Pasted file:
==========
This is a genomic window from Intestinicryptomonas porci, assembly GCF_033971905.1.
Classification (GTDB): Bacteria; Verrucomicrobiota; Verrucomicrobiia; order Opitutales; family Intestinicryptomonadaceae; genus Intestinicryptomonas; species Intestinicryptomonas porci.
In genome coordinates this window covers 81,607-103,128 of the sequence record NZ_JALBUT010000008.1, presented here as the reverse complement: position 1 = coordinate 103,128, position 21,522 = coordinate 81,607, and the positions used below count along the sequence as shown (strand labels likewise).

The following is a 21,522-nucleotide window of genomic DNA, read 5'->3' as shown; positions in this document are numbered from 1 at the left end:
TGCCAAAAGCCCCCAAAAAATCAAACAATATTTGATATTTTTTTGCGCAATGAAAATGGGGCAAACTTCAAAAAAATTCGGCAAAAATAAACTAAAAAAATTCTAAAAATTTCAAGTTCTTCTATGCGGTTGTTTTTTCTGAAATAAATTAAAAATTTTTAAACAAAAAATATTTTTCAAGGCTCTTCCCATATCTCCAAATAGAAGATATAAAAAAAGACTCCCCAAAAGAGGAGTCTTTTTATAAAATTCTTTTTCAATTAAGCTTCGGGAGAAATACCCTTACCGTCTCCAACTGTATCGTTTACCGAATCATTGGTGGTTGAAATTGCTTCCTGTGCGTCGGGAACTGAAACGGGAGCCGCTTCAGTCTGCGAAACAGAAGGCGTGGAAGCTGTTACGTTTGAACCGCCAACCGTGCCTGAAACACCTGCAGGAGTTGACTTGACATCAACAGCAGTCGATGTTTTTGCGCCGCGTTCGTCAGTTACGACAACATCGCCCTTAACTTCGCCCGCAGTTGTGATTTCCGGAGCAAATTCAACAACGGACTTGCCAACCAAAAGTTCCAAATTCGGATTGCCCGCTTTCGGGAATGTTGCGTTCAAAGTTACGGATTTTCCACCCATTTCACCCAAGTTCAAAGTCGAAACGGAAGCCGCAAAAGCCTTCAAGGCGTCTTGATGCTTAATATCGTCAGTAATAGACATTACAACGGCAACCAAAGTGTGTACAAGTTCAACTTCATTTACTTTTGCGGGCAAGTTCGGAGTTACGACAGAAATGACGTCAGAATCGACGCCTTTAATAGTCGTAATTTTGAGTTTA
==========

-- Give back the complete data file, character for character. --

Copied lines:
This is a genomic window from Intestinicryptomonas porci, assembly GCF_033971905.1.
Classification (GTDB): Bacteria; Verrucomicrobiota; Verrucomicrobiia; order Opitutales; family Intestinicryptomonadaceae; genus Intestinicryptomonas; species Intestinicryptomonas porci.
In genome coordinates this window covers 81,607-103,128 of the sequence record NZ_JALBUT010000008.1, presented here as the reverse complement: position 1 = coordinate 103,128, position 21,522 = coordinate 81,607, and the positions used below count along the sequence as shown (strand labels likewise).

The following is a 21,522-nucleotide window of genomic DNA, read 5'->3' as shown; positions in this document are numbered from 1 at the left end:
TGCCAAAAGCCCCCAAAAAATCAAACAATATTTGATATTTTTTTGCGCAATGAAAATGGGGCAAACTTCAAAAAAATTCGGCAAAAATAAACTAAAAAAATTCTAAAAATTTCAAGTTCTTCTATGCGGTTGTTTTTTCTGAAATAAATTAAAAATTTTTAAACAAAAAATATTTTTCAAGGCTCTTCCCATATCTCCAAATAGAAGATATAAAAAAAGACTCCCCAAAAGAGGAGTCTTTTTATAAAATTCTTTTTCAATTAAGCTTCGGGAGAAATACCCTTACCGTCTCCAACTGTATCGTTTACCGAATCATTGGTGGTTGAAATTGCTTCCTGTGCGTCGGGAACTGAAACGGGAGCCGCTTCAGTCTGCGAAACAGAAGGCGTGGAAGCTGTTACGTTTGAACCGCCAACCGTGCCTGAAACACCTGCAGGAGTTGACTTGACATCAACAGCAGTCGATGTTTTTGCGCCGCGTTCGTCAGTTACGACAACATCGCCCTTAACTTCGCCCGCAGTTGTGATTTCCGGAGCAAATTCAACAACGGACTTGCCAACCAAAAGTTCCAAATTCGGATTGCCCGCTTTCGGGAATGTTGCGTTCAAAGTTACGGATTTTCCACCCATTTCACCCAAGTTCAAAGTCGAAACGGAAGCCGCAAAAGCCTTCAAGGCGTCTTGATGCTTAATATCGTCAGTAATAGACATTACAACGGCAACCAAAGTGTGTACAAGTTCAACTTCATTTACTTTTGCGGGCAAGTTCGGAGTTACGACAGAAATGACGTCAGAATCGACGCCTTTAATAGTCGTAATTTTGAGTTTA